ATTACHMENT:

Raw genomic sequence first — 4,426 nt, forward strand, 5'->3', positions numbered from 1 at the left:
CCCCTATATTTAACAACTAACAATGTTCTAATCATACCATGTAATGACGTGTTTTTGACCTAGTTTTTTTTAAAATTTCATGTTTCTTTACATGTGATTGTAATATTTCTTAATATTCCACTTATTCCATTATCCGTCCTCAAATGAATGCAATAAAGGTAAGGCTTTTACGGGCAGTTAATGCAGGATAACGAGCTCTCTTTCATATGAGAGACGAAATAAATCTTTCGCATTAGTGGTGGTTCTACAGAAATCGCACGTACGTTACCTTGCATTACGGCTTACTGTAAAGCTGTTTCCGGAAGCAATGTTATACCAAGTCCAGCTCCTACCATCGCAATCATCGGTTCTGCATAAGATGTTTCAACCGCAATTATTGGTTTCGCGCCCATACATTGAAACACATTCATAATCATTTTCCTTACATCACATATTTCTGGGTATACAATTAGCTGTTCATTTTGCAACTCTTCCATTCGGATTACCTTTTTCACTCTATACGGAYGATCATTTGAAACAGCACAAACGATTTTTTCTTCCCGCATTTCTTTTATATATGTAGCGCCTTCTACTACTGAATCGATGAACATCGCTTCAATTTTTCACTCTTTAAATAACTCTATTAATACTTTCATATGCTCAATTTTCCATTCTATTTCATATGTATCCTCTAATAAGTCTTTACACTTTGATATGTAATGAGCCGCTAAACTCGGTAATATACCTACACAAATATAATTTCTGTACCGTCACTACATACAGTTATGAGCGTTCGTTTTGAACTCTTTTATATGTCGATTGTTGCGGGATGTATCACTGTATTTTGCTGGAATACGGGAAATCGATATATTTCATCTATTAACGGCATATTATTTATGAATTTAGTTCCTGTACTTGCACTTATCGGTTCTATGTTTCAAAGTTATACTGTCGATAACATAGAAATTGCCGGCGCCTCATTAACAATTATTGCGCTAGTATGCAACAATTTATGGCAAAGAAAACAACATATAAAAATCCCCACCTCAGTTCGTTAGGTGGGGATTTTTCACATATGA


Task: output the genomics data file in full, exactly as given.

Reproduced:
Raw genomic sequence first — 4,426 nt, forward strand, 5'->3', positions numbered from 1 at the left:
CCCCTATATTTAACAACTAACAATGTTCTAATCATACCATGTAATGACGTGTTTTTGACCTAGTTTTTTTTAAAATTTCATGTTTCTTTACATGTGATTGTAATATTTCTTAATATTCCACTTATTCCATTATCCGTCCTCAAATGAATGCAATAAAGGTAAGGCTTTTACGGGCAGTTAATGCAGGATAACGAGCTCTCTTTCATATGAGAGACGAAATAAATCTTTCGCATTAGTGGTGGTTCTACAGAAATCGCACGTACGTTACCTTGCATTACGGCTTACTGTAAAGCTGTTTCCGGAAGCAATGTTATACCAAGTCCAGCTCCTACCATCGCAATCATCGGTTCTGCATAAGATGTTTCAACCGCAATTATTGGTTTCGCGCCCATACATTGAAACACATTCATAATCATTTTCCTTACATCACATATTTCTGGGTATACAATTAGCTGTTCATTTTGCAACTCTTCCATTCGGATTACCTTTTTCACTCTATACGGAYGATCATTTGAAACAGCACAAACGATTTTTTCTTCCCGCATTTCTTTTATATATGTAGCGCCTTCTACTACTGAATCGATGAACATCGCTTCAATTTTTCACTCTTTAAATAACTCTATTAATACTTTCATATGCTCAATTTTCCATTCTATTTCATATGTATCCTCTAATAAGTCTTTACACTTTGATATGTAATGAGCCGCTAAACTCGGTAATATACCTACACAAATATAATTTCTGTACCGTCACTACATACAGTTATGAGCGTTCGTTTTGAACTCTTTTATATGTCGATTGTTGCGGGATGTATCACTGTATTTTGCTGGAATACGGGAAATCGATATATTTCATCTATTAACGGCATATTATTTATGAATTTAGTTCCTGTACTTGCACTTATCGGTTCTATGTTTCAAAGTTATACTGTCGATAACATAGAAATTGCCGGCGCCTCATTAACAATTATTGCGCTAGTATGCAACAATTTATGGCAAAGAAAACAACATATAAAAATCCCCACCTCAGTTCGTTAGGTGGGGATTTTTCACATATGA